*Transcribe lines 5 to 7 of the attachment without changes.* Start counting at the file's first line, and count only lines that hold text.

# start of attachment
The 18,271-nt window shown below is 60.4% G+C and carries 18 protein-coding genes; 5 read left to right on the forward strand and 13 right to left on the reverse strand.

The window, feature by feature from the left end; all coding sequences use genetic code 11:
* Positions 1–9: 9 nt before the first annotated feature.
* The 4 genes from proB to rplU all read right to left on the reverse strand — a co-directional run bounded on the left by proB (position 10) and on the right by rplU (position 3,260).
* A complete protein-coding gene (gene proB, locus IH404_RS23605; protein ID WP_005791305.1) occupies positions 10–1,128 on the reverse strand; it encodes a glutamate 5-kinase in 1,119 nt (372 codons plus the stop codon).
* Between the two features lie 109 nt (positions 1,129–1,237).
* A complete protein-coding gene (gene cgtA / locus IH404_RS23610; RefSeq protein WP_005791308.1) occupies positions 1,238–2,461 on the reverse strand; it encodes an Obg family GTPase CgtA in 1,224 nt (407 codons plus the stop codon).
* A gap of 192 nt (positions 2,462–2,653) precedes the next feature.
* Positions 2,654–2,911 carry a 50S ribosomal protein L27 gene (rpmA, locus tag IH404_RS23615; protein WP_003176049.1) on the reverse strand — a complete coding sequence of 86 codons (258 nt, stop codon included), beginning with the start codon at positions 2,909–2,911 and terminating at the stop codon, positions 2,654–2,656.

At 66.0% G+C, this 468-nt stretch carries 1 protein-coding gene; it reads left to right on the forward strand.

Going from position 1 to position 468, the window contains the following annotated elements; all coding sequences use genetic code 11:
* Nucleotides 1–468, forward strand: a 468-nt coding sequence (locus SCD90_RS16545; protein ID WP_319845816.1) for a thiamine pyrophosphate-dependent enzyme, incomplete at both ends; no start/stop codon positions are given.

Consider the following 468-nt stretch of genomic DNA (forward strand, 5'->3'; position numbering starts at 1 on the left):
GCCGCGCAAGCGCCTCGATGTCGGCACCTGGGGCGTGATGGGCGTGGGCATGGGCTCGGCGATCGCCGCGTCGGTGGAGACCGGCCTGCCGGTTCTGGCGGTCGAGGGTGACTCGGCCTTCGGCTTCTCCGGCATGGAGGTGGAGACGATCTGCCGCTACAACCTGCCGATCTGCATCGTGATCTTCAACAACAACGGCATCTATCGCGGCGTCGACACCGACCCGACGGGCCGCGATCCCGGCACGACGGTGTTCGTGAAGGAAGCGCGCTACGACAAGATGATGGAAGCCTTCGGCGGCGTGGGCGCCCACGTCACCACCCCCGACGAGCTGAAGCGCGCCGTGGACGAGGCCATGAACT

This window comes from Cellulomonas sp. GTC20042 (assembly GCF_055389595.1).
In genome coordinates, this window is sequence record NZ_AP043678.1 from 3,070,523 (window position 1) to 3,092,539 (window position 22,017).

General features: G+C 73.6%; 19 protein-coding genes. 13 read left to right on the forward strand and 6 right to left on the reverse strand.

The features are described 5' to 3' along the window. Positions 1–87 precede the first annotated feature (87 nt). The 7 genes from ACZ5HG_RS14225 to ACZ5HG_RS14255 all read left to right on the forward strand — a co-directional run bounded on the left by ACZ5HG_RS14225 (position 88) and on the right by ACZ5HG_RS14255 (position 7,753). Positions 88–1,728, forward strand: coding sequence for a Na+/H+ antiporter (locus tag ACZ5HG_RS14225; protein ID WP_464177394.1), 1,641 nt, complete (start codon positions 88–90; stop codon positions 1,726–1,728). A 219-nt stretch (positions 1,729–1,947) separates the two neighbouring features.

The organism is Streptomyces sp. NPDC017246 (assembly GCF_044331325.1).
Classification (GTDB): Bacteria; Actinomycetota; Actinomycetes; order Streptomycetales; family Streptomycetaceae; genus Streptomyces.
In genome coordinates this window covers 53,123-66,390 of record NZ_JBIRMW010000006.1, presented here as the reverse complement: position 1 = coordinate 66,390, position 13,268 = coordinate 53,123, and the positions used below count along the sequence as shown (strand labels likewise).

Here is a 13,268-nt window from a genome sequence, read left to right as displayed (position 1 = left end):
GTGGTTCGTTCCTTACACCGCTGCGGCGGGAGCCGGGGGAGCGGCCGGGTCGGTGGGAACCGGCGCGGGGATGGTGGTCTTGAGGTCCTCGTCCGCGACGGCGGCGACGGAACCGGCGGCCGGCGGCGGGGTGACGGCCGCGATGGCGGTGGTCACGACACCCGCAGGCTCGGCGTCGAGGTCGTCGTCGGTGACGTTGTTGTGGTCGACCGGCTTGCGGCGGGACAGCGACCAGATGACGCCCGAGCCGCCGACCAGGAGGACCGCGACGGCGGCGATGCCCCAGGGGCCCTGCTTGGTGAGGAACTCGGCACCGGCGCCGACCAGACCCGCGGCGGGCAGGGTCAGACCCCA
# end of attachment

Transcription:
* A complete protein-coding gene (gene proB, locus IH404_RS23605; protein ID WP_005791305.1) occupies positions 10–1,128 on the reverse strand; it encodes a glutamate 5-kinase in 1,119 nt (372 codons plus the stop codon).
* Between the two features lie 109 nt (positions 1,129–1,237).
* A complete protein-coding gene (gene cgtA / locus IH404_RS23610; RefSeq protein WP_005791308.1) occupies positions 1,238–2,461 on the reverse strand; it encodes an Obg family GTPase CgtA in 1,224 nt (407 codons plus the stop codon).